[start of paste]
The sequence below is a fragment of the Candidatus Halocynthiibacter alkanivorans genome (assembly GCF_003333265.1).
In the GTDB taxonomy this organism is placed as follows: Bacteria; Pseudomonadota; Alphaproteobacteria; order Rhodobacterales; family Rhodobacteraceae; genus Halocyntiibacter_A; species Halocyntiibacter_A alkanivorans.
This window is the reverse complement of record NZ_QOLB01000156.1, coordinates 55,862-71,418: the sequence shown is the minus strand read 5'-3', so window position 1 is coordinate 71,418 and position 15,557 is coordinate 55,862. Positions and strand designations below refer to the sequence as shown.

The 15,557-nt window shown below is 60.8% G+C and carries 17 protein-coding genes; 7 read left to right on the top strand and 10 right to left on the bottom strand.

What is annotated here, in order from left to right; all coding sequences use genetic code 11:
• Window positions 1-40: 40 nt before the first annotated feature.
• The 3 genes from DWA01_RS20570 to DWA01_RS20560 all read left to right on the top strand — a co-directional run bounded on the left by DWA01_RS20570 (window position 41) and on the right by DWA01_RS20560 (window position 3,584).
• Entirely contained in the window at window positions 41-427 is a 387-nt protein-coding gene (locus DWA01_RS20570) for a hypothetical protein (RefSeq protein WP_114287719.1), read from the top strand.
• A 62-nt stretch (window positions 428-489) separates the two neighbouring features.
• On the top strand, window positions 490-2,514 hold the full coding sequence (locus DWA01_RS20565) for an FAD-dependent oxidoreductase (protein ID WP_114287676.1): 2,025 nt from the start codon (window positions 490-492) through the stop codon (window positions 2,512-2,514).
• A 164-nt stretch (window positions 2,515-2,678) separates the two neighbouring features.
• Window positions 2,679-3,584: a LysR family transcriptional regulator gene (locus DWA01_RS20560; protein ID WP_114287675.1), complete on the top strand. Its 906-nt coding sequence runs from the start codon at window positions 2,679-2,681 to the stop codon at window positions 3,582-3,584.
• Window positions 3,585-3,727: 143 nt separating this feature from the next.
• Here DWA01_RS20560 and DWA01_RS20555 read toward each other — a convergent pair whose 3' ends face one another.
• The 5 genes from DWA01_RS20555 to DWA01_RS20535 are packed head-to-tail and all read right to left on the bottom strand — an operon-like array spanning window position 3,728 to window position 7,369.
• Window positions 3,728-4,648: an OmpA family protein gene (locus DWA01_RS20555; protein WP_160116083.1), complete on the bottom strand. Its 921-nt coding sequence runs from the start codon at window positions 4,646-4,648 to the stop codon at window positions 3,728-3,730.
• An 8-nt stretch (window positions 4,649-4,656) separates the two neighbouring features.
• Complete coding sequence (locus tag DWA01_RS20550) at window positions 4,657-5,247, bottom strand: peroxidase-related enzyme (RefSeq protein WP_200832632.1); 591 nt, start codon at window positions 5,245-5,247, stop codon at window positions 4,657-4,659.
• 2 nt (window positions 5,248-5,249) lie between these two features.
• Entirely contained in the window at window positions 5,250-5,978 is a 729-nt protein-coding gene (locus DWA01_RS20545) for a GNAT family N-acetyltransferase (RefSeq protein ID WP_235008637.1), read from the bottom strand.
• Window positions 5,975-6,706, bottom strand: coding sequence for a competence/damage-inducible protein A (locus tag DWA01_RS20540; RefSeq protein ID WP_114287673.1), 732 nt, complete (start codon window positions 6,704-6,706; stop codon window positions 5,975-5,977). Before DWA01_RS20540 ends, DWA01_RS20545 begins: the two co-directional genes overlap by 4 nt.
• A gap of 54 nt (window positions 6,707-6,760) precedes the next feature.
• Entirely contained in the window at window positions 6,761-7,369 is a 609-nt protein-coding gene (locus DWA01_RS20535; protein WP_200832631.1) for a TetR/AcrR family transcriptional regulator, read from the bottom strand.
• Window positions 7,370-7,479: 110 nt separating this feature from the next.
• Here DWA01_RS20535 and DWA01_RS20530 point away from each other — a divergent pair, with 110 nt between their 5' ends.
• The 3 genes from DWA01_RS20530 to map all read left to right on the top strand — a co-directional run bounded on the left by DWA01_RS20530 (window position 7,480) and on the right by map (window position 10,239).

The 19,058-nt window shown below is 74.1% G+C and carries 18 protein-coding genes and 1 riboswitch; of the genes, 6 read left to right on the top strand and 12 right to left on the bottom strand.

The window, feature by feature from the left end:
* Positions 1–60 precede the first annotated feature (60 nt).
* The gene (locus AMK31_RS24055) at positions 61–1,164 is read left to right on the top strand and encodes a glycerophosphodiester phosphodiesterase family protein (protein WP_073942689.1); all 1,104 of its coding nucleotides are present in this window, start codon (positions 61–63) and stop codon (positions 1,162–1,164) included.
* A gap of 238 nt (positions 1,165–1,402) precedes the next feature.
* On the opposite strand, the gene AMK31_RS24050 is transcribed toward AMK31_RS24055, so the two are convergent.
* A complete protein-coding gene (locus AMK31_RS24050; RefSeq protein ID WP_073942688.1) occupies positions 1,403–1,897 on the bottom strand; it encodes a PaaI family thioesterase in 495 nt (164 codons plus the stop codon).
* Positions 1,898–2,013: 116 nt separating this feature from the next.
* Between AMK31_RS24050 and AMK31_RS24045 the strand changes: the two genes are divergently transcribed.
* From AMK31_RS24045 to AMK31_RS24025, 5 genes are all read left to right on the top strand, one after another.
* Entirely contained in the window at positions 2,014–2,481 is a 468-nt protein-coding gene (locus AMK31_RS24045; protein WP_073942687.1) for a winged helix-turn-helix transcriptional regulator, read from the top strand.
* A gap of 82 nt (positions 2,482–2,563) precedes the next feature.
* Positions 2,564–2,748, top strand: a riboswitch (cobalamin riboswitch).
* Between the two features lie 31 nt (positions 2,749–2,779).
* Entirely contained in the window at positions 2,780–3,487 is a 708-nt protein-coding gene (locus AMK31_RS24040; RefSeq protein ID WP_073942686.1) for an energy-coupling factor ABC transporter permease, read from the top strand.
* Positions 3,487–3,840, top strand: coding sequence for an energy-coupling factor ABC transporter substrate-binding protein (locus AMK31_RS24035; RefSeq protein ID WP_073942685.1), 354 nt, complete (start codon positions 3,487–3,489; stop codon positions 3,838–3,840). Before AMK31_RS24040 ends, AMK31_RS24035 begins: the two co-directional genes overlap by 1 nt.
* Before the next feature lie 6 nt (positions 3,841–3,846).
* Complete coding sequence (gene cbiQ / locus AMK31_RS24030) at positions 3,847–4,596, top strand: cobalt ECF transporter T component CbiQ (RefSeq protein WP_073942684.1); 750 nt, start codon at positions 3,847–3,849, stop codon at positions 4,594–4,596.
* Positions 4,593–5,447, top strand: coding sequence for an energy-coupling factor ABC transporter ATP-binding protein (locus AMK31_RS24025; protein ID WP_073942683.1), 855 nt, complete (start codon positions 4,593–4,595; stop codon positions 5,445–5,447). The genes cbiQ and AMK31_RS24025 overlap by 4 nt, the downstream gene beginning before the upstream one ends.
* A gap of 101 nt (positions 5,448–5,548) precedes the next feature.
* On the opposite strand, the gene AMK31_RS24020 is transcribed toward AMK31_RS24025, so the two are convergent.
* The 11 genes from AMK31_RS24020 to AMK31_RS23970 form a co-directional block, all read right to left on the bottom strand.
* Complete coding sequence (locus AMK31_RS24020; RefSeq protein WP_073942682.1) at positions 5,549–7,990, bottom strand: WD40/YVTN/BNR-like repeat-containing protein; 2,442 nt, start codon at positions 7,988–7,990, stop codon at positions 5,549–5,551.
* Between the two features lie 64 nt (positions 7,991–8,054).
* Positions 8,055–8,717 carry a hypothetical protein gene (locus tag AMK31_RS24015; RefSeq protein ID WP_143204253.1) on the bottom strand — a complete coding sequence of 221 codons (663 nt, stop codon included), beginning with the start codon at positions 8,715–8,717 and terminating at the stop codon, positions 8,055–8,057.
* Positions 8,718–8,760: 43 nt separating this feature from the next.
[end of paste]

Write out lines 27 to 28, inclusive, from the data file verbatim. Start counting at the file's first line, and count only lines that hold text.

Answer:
The 19,058-nt window shown below is 74.1% G+C and carries 18 protein-coding genes and 1 riboswitch; of the genes, 6 read left to right on the top strand and 12 right to left on the bottom strand.

The window, feature by feature from the left end: